While the companies sort out long-term supply issues, they already know that thousands of cars on the ground, already built, were destroyed or damaged to the point of having to be scrapped. At least 2,300 Nissan and Infiniti vehicles waiting to be shipped to the U.S. and Japanese showrooms were wrecked and many caught fire. The extent of damaged vehicles and ships that carry vehicles abroad was being sorted out over the weekend, with announcements forthcoming from the companies this week.
"When something like an earthquake, especially of this magnitude, happens, it presents an incredible logistic nightmare," says Hans Schmidt, a Munich, Germany based logistics consultant. "Auto companies especially almost always try to source parts from multiple suppliers in different parts of the world to maintain quality, competitive pricing, as well as a hedge against disaster, but we will have to see how many supply lines have been compromised."
There are a lot of issues still unknown that could impact Japanese industrial output and chief among them is the damage done to Japan´s port operations. But potentially more devastating is the peril surrounding Japan´s compromised nuclear reactors that have been in danger of meltdown. Radiation leakage from nuclear reactors could have a major impact on Japanese exports, as well as make consumers wary of buying Japanese sourced products of all kinds.
U.S. Carmakers Could Benefit From Disaster
If the Japanese automakers´ supply of some of its vehicles is impacted for a few months, it could boost market share for U.S. automakers in the short term. No car industry executive wants to talk about who benefits from a disaster, but it is likely that GM, Ford, Chrysler and Hyundai could pick up business if Japanese cars aren´t available when consumers are ready to buy.
Toyota´s market share in the U.S. dropped from 14.3% in 2009 to 12.8% last year despite heavy incentive spending and it is anxious to rebuild the losses.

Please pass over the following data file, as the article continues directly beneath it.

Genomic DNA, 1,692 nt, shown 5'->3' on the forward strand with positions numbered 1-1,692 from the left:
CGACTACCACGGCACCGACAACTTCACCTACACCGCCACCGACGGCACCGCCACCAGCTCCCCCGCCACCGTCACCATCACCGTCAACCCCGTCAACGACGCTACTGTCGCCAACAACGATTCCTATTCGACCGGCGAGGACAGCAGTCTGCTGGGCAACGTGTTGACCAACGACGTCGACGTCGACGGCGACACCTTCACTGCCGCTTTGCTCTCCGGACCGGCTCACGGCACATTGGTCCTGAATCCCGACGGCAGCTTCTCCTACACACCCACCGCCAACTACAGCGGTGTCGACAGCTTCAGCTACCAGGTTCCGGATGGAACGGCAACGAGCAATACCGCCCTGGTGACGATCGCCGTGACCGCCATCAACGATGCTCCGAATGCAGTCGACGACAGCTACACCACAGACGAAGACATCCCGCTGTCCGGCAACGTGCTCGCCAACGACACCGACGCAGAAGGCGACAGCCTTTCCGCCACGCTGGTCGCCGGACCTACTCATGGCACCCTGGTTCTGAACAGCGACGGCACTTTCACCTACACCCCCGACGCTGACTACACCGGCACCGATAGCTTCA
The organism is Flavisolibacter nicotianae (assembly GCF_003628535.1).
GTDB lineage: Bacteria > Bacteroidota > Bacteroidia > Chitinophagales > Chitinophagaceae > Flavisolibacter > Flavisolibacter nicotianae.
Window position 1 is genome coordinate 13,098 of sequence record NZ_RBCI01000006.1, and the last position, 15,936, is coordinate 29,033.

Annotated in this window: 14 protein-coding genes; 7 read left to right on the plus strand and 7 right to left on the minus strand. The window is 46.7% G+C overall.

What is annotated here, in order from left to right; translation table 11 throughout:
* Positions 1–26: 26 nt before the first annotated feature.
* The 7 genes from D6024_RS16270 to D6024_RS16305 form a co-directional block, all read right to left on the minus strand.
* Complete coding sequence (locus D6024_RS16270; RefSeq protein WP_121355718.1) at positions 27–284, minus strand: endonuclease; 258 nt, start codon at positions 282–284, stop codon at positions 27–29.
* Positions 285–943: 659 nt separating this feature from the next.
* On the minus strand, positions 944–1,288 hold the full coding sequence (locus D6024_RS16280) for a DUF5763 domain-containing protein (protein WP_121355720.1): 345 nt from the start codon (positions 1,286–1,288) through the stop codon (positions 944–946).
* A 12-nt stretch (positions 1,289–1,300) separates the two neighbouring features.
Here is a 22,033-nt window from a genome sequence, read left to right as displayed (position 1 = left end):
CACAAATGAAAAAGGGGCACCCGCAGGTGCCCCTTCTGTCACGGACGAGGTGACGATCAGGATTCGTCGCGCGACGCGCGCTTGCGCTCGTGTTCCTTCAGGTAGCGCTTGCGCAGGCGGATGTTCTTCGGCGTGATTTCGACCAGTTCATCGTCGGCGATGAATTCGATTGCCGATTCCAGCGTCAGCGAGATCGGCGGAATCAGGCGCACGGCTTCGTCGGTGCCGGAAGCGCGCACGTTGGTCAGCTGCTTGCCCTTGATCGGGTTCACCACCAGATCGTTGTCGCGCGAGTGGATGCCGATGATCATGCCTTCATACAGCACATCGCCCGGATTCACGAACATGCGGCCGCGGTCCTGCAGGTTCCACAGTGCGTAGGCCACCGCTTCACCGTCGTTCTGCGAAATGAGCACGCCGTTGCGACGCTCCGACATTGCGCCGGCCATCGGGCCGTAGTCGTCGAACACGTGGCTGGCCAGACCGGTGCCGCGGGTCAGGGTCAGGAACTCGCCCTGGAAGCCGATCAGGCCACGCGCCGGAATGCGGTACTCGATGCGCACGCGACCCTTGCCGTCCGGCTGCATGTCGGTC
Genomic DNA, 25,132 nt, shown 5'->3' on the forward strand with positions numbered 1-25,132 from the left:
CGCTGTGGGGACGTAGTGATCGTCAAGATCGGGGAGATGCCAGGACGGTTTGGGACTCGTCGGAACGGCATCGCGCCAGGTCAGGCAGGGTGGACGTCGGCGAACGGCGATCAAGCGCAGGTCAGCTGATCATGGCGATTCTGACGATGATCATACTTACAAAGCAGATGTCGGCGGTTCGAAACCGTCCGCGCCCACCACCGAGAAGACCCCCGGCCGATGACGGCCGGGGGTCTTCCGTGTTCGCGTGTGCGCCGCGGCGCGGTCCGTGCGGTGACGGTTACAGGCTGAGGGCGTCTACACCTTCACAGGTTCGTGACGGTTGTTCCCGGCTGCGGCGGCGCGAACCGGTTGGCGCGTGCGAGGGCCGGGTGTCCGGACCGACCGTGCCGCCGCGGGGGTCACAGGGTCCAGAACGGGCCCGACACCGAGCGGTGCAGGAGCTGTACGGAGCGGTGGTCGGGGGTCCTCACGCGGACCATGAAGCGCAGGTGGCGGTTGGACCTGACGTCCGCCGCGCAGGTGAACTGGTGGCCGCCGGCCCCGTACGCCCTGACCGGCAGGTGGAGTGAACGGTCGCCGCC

To do so, the automaker has been raising incentive spending and kicked off an ad campaign this month themed "#1 For a Reason" after the National Highway Safety Administration issued a decision clearing the automaker of suspected defects in its electronics that were thought to have led to cases of "sudden acceleration." The government agency concluded that the complaints and charges could all be traced to the sticky gas pedal, floor mats being caught up in the gas pedal assembly or simple driver error.
But if Toyota´s Yaris and Scion cars are impacted long term, it could severely complicate the company´s comeback. Given the rising demand for smaller, fuel-efficient cars, such a scenario would especially benefit companies like Ford, which has brand new Fiesta and Focus small cars in showrooms now that have been well received by the auto press. GM also has a brand new Cruze compact and will soon add an all new sub-compact, the Chevy Sonic. Hyundai has a brand new Elantra compact car. Though Toyota probably loses money on each small vehicle it sells in North America, it has long relied on its small cars to draw in young customers who have traditionally stayed more loyal to the brand than customers of other brands. Losing these customers could prove to be very detrimental in the long term.